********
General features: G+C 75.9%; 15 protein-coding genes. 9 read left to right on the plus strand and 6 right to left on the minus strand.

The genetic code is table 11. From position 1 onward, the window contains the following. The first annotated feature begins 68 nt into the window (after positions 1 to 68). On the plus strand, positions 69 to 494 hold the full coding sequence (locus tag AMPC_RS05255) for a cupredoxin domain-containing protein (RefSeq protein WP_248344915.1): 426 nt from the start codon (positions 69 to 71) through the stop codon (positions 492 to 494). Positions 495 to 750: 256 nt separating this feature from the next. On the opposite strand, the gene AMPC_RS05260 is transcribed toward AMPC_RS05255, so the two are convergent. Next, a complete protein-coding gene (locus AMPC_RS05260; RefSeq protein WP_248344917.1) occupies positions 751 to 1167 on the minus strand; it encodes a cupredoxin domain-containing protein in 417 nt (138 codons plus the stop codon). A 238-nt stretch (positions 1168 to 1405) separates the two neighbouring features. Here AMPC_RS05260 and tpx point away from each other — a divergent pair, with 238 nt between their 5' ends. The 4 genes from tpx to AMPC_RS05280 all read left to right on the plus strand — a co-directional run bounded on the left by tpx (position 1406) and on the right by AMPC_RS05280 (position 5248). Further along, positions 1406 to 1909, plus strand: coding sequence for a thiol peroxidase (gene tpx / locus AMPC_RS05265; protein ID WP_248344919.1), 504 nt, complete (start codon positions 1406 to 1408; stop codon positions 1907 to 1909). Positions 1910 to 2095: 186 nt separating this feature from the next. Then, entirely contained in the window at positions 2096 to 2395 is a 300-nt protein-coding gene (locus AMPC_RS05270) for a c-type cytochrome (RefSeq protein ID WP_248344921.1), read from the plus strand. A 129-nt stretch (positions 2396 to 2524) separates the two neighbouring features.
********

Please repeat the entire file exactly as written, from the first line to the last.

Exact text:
General features: G+C 75.9%; 15 protein-coding genes. 9 read left to right on the plus strand and 6 right to left on the minus strand.

The genetic code is table 11. From position 1 onward, the window contains the following. The first annotated feature begins 68 nt into the window (after positions 1 to 68). On the plus strand, positions 69 to 494 hold the full coding sequence (locus tag AMPC_RS05255) for a cupredoxin domain-containing protein (RefSeq protein WP_248344915.1): 426 nt from the start codon (positions 69 to 71) through the stop codon (positions 492 to 494). Positions 495 to 750: 256 nt separating this feature from the next. On the opposite strand, the gene AMPC_RS05260 is transcribed toward AMPC_RS05255, so the two are convergent. Next, a complete protein-coding gene (locus AMPC_RS05260; RefSeq protein WP_248344917.1) occupies positions 751 to 1167 on the minus strand; it encodes a cupredoxin domain-containing protein in 417 nt (138 codons plus the stop codon). A 238-nt stretch (positions 1168 to 1405) separates the two neighbouring features. Here AMPC_RS05260 and tpx point away from each other — a divergent pair, with 238 nt between their 5' ends. The 4 genes from tpx to AMPC_RS05280 all read left to right on the plus strand — a co-directional run bounded on the left by tpx (position 1406) and on the right by AMPC_RS05280 (position 5248). Further along, positions 1406 to 1909, plus strand: coding sequence for a thiol peroxidase (gene tpx / locus AMPC_RS05265; protein ID WP_248344919.1), 504 nt, complete (start codon positions 1406 to 1408; stop codon positions 1907 to 1909). Positions 1910 to 2095: 186 nt separating this feature from the next. Then, entirely contained in the window at positions 2096 to 2395 is a 300-nt protein-coding gene (locus AMPC_RS05270) for a c-type cytochrome (RefSeq protein ID WP_248344921.1), read from the plus strand. A 129-nt stretch (positions 2396 to 2524) separates the two neighbouring features.